US plans to greenlight 2nd COVID-19 vaccine; US experts debate: Who should be next in line for vaccine? California hot spot has more than 1,000 deaths in last 5 days
The U.S. Food and Drug Administration says it is moving quickly to authorize a second COVID-19 vaccine to battle the raging pandemic after a key advisory panel endorsed the vaccine from Moderna, paving the way for it to be added to the nationwide campaign.
The vaccination effort kicked off this week with a vaccine from Pfizer and and BioNTech.
But a second vaccine is urgently needed as coronavirus infections, hospitalizations and deaths in the U.S. climb to alarming new record highs ahead of the holidays, Lauran Neergaard and Matthew Perrone report.
Shots for now are being earmarked for health care workers and nursing home residents.
Who's Next in Line? U.S. experts are debating who should be next in line for COVID-19 vaccines when more doses become available. So far, the limited number of doses are mostly going into the arms of health-care workers and nursing home residents. But 80 million more people should be able to start receiving vaccinations in the first three months of 2021. A federal advisory panel is expected to take up a proposal this weekend to place essential workers next in line. Others say seniors should get the next spot. State-to-state variations are likely to increase as more doses become available, Mike Stobbe reports.
Trump on Sidelines: Although the Trump administration helped bring about vaccinations earlier than even some of his own officials had hoped, the president has been largely absent from the effort to sell the American public on what aides hope will be a key part of his legacy. Five days into the largest vaccination campaign in U.S. history, Trump has held no public events about the rollout. He hasn’t been inoculated himself. And he's tweeted only twice about the shot. Vice President Mike Pence, meanwhile, has taken center stage, touring a vaccine production facility this week. He is set to receive a dose himself on live television this morning. Zeke Miller and Jill Colvin report.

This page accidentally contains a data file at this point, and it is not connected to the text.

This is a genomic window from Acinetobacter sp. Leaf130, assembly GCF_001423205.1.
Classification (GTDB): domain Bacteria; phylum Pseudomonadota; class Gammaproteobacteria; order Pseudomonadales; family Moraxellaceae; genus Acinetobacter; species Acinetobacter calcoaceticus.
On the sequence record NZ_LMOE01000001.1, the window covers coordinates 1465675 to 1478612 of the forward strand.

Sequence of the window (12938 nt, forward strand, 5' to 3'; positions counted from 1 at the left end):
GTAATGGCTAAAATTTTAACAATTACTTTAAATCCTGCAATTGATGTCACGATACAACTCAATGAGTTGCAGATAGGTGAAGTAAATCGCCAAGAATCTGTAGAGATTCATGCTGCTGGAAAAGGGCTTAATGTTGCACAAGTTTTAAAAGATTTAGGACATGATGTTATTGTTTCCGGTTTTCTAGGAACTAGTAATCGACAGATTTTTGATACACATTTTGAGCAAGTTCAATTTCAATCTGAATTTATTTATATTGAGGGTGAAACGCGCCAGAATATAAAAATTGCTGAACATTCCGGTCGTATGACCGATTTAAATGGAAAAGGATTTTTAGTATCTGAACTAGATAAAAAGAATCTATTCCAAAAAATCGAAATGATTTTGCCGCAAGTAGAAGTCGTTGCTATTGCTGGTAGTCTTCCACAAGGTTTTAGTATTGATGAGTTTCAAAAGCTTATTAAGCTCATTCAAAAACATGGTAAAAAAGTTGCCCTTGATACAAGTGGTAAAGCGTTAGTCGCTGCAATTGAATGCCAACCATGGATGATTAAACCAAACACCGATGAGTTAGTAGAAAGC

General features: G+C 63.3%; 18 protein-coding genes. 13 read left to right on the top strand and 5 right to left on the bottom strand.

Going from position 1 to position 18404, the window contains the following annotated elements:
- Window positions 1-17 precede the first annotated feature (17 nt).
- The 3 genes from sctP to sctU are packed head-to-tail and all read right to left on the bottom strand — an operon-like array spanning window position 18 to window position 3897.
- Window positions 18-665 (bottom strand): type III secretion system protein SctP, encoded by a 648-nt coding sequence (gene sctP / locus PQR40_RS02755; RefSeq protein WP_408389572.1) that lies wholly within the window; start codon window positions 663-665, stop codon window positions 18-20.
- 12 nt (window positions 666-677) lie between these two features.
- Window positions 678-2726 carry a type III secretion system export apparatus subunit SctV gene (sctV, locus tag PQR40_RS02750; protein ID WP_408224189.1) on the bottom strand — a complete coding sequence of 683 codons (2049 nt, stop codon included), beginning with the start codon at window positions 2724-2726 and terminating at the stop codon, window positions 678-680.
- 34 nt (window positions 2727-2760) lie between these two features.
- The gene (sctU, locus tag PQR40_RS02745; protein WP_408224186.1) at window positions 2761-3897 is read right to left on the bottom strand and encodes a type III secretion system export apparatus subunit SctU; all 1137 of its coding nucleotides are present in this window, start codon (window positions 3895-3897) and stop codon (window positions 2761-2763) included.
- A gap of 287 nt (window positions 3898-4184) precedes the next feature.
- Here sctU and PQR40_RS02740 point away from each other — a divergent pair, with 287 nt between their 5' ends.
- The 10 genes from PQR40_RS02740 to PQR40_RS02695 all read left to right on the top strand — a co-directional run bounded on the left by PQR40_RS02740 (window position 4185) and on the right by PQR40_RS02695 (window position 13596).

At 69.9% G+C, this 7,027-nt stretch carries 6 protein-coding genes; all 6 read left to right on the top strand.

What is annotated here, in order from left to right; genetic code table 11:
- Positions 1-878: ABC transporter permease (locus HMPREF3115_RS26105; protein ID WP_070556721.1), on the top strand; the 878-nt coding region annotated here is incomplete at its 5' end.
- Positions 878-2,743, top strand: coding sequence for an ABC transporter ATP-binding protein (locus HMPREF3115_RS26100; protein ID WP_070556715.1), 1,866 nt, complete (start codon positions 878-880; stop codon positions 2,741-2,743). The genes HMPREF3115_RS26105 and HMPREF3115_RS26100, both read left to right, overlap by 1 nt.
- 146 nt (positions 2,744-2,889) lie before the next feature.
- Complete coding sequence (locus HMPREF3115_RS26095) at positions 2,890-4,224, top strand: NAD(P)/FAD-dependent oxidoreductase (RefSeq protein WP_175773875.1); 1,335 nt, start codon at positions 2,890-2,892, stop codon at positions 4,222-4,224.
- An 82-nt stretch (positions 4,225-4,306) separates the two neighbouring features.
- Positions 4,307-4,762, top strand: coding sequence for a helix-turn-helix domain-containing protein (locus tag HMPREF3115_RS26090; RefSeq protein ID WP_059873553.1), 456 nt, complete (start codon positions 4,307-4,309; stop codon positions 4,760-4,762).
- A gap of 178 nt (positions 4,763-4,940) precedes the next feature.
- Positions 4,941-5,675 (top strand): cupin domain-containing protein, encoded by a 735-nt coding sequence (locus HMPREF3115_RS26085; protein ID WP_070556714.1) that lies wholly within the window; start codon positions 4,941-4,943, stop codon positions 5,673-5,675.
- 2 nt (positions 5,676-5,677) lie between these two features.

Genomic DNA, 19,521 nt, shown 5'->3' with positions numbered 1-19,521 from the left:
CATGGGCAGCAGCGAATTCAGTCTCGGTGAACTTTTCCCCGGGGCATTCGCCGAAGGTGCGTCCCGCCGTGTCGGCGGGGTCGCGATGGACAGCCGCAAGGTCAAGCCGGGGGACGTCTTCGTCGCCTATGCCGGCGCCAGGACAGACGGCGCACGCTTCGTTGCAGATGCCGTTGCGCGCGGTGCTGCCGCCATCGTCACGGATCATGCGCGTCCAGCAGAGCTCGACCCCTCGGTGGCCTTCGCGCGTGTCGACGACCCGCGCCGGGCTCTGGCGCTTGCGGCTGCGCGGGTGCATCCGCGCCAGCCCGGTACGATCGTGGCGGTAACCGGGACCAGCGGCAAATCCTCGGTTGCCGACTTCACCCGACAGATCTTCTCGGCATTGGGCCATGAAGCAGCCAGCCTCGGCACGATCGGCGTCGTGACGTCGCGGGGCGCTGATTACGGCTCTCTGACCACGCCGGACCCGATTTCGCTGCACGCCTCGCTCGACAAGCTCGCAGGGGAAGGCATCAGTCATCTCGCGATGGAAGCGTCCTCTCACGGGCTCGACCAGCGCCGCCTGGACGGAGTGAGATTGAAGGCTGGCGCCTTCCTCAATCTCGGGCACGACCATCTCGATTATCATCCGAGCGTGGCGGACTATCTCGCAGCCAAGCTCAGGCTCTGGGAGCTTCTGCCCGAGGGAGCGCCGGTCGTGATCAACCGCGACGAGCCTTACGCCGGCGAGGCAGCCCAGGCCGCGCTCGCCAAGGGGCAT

States Vaccine: Several states say they have been told to expect far fewer doses of the Pfizer-BioNTech COVID-19 vaccine in its second week of distribution. That's leading to worries about potential delays in shots for health care workers and long-term care residents. But senior Trump administration officials have downplayed the risk of delays.
California Crisis: The nation’s most populous state emerges as the latest epicenter of the U.S. outbreak. Health authorities in the state have reported a one-day record of 379 virus deaths and more than 52,000 new confirmed cases. The staggering new figures mean California has seen more than 1,000 deaths in the past five days and nearly 106,000 cases in just two days. Many of the state's hospitals are now running out of capacity to treat the severest cases. California’s pandemic death toll now stands at 21,860. The state has also seen the most cases in the nation with more than 1.7 million confirmed, John Antczak and Amy Taxin report.
Hospitals across California have all but run out of intensive care beds for COVID-19 patients, ambulances are backing up outside emergency rooms, and tents for triaging the sick are going up.
Wisconsin Nuns: Eight nuns living at a retirement home for sisters in suburban Milwaukee have died of the virus in the past week, according to the School Sisters of Notre Dame Central Pacific Province. The congregation says there are other confirmed cases of the coronavirus among roughly 100 sisters living there.
France Macron: President Emmanuel Macron is riding out the virus in a presidential retreat at Versailles. Meanwhile French doctors have warned families ahead of the holidays to remain cautious because of a rise in infections, especially at the dinner table. While Macron routinely wears a mask and adheres to social distancing rules, he hosted or took part in multiple group meals in the days before testing positive. Critics say that’s a bad example for compatriots advised to keep their gatherings to six people. Macron is suffering from fever, cough and fatigue, but officials say he is continuing to work.
South Korea Spike: The country has reported 1,062 new cases of the virus, its third straight day of over 1,000, as authorities in Seoul warn that hospital beds are in short supply. The city says an explosive growth in patients this month has resulted in an overload in administrative and medical systems.
Germany Homeless: Berlin's biggest restaurant, forced to close due to the pandemic, has opened its doors to homeless people. Starting this week, the Hofbraeu Berlin offers free meals, a place to warm up and counseling for up to 150 homeless people per day. Several thousand homeless people live in the German capital and they are struggling even more now. There are fewer places in shelters because of distancing and hygiene measures, and less money to be made panhandling or collecting bottles for recycling because there are simply fewer people outside, Kirsten Grieshaber reports from Berlin.
PHOTOS: ICU nurse couple in Italy bring family love to ward. Juggling work in the pandemic and family life is tricky but parents Maurizio Di Giacobbe and Glenda Grossi will celebrate Christmas together — this year they both managed to get Dec. 25 off work. But they won’t have the grandparents, aunts and uncles around their holiday table. They want to protect them. Alessandra Tarantino and Maria Grazia Murru report from Rome.